Hearing set with Johnson & Johnson over Oklahoma judge’s alleged miscalculation 

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CLEVELAND COUNTY, Okla. (KFOR) – Consumer products giant Johnson & Johnson is expected in court on Tuesday after the company says an Oklahoma judge made a $107 million miscalculation when he ordered the company earlier this year to pay more than $500 million to help clean up the state’s opioid crisis.

Back in August, Cleveland County District Judge Thad Balkman ordered the company to pay $572 million to help address the damage the opioid crisis has caused in the state.

According to the ruling, Balkman found that the “defendants engaged in false and misleading marketing of both their drugs and opioids generally; and this conduct constitutes a public nuisance under extant Oklahoma law.” His order also stated that Johnson &Johnson’s practices were not protected by the First Amendment.

The company filed an appeal with the Oklahoma Supreme Court on Sept. 25, arguing the ruling was an “unprecedented interpretation of Oklahoma public nuisance law.”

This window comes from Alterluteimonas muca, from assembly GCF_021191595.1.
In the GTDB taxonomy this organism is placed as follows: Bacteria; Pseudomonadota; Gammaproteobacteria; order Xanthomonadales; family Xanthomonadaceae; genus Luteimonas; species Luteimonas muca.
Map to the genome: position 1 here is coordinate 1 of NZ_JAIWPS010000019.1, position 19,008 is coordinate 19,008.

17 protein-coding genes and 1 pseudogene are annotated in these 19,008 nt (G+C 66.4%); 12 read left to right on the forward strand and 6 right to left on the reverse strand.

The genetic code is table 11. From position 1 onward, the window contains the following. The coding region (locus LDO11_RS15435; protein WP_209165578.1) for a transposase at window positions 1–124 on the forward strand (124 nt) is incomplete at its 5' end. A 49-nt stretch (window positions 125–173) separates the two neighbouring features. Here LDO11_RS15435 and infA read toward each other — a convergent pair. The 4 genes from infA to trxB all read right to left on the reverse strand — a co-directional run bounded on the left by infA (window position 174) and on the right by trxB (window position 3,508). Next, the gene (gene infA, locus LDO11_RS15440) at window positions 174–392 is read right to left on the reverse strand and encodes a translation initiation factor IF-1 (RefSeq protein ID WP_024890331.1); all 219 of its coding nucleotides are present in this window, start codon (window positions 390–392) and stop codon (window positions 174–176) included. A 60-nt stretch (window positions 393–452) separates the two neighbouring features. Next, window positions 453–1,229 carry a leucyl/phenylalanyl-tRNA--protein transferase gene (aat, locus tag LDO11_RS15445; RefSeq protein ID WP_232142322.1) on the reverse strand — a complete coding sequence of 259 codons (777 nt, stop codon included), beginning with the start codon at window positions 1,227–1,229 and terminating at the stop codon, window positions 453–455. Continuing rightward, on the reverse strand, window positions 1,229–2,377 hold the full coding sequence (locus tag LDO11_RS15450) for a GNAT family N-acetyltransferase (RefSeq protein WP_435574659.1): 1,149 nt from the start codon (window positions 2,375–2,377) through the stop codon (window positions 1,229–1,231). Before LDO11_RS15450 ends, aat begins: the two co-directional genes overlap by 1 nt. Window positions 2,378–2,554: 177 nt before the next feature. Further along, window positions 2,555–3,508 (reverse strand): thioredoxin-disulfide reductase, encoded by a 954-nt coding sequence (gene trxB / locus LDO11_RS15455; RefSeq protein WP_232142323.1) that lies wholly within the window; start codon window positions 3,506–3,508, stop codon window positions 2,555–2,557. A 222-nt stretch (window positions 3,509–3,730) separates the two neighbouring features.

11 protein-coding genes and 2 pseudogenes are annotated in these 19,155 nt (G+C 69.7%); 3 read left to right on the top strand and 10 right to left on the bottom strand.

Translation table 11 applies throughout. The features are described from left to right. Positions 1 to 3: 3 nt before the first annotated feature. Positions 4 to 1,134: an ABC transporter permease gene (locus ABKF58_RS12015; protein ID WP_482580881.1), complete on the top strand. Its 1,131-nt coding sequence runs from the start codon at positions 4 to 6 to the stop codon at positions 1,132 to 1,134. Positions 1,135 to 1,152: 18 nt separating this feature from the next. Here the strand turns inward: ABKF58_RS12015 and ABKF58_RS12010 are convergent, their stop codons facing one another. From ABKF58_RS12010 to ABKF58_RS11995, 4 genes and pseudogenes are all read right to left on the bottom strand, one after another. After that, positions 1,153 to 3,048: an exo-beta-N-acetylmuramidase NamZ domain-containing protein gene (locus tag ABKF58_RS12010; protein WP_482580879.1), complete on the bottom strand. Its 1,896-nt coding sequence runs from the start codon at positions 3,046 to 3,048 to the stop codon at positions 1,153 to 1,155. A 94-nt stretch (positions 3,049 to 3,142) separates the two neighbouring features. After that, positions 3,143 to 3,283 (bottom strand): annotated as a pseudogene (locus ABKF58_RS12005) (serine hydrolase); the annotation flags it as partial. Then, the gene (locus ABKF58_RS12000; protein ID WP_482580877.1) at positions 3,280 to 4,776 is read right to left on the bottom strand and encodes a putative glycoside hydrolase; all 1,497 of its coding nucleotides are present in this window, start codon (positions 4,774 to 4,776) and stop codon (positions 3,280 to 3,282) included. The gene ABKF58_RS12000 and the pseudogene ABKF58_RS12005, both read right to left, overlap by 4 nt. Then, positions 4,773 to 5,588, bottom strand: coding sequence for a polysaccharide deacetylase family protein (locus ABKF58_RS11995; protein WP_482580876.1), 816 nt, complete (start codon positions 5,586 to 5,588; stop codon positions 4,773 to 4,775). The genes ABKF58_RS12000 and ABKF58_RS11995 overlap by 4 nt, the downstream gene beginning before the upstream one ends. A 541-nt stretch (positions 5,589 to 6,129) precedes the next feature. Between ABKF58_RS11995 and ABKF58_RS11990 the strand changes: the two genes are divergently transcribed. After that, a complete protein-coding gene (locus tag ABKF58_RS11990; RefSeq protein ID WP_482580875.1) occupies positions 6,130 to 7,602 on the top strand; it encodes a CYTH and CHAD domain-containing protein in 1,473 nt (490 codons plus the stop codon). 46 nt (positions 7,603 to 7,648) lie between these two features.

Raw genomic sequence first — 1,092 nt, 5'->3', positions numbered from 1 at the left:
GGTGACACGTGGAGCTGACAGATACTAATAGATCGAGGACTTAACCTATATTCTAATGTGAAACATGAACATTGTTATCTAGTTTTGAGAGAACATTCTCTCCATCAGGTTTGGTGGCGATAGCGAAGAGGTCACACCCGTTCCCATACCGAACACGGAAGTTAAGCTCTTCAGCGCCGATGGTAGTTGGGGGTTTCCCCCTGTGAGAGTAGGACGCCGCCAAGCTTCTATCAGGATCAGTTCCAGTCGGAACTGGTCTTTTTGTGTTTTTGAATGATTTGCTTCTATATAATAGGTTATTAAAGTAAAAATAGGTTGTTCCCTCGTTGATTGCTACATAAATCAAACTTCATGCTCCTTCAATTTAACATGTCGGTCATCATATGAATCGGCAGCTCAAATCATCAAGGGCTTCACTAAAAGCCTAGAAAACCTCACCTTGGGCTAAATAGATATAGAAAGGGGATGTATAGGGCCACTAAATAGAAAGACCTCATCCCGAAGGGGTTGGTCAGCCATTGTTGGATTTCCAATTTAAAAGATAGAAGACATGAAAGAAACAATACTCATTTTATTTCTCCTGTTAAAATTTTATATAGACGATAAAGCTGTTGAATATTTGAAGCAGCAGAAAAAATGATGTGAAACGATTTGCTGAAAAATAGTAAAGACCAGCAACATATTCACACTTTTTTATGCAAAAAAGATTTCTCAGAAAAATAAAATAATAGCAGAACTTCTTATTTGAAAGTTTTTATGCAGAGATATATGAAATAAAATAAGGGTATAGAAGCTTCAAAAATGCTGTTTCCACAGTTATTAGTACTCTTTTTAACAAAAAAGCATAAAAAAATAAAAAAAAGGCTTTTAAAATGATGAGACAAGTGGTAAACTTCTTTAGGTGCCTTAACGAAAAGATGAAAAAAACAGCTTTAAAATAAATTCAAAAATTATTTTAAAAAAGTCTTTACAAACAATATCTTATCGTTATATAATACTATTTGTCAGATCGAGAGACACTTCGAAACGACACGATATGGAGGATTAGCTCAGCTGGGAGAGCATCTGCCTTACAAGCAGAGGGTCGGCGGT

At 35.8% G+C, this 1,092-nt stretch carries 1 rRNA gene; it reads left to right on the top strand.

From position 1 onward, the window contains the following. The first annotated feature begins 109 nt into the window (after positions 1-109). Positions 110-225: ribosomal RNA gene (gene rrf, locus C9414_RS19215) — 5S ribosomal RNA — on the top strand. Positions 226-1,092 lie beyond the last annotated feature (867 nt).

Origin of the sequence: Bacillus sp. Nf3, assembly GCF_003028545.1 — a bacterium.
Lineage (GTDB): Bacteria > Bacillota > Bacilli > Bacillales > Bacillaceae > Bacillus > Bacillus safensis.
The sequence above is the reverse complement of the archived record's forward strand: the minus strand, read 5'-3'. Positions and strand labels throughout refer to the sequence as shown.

Attorneys for the company have said the $572 million figure was grossly inflated. Johnson & Johnson says Balkman made a miscalculation of $107 million.

A hearing to discuss Balkman’s order is set for Tuesday at 1 p.m.

Both parties are expected to argue their positions about their interpretation of the order at the hearing, and any disputes will be decided by a judge.

A journal entry of judgment will then be made, meaning the judgment will be written into official court records.

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